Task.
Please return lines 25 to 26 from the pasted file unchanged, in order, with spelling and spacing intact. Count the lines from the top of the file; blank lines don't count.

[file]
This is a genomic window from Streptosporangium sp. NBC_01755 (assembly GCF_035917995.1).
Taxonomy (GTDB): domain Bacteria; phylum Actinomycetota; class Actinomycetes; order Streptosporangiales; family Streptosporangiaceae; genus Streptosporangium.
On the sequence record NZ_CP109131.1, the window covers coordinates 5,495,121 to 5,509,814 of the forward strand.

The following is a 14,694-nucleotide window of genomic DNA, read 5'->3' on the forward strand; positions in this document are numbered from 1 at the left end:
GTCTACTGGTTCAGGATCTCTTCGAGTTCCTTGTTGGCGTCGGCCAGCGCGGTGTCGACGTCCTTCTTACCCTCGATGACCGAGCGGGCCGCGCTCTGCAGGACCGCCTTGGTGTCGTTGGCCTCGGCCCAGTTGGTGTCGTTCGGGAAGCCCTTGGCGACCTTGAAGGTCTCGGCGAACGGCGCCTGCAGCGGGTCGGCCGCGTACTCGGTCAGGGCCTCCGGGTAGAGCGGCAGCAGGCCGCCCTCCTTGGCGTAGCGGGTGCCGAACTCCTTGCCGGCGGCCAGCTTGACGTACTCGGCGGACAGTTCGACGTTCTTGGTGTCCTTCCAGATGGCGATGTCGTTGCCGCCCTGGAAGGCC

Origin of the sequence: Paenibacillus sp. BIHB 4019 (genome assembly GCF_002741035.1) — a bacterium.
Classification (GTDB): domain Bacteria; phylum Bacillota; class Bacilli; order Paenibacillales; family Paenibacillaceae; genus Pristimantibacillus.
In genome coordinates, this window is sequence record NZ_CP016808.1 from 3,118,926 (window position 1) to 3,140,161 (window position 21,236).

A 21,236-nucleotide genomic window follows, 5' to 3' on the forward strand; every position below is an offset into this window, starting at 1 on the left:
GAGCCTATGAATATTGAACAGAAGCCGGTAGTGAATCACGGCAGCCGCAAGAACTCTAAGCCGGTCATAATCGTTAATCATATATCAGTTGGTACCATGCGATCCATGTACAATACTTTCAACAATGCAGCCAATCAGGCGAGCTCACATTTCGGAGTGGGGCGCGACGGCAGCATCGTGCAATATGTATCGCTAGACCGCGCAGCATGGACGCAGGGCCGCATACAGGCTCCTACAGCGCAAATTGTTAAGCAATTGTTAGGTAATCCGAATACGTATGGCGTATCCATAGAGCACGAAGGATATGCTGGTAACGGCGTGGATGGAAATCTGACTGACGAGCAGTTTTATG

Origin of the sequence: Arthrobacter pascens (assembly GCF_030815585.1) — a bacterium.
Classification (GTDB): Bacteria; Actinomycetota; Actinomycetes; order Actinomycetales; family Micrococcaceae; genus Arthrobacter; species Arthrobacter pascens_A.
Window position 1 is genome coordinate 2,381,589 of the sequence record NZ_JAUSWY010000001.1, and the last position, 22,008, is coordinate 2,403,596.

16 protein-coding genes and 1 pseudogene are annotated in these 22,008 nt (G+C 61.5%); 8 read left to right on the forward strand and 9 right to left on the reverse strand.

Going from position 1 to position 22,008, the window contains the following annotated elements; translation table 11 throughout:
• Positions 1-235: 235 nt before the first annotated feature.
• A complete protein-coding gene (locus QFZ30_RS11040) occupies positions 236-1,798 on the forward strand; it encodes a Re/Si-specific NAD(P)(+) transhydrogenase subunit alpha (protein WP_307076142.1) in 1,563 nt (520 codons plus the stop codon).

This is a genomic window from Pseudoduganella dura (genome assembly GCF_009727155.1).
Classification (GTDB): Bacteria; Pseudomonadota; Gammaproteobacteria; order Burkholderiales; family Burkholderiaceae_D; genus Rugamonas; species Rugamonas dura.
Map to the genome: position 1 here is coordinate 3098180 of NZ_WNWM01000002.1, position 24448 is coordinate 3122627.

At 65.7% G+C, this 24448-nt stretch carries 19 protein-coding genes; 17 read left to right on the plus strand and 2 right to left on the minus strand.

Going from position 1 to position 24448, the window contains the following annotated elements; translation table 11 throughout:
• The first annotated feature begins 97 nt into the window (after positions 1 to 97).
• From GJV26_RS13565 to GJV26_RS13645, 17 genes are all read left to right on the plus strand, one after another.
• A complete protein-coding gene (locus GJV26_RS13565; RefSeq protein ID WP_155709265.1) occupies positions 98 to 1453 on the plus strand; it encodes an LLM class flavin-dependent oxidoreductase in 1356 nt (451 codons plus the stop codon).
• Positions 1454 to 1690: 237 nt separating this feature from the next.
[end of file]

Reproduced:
• A complete protein-coding gene (locus GJV26_RS13565; RefSeq protein ID WP_155709265.1) occupies positions 98 to 1453 on the plus strand; it encodes an LLM class flavin-dependent oxidoreductase in 1356 nt (451 codons plus the stop codon).
• Positions 1454 to 1690: 237 nt separating this feature from the next.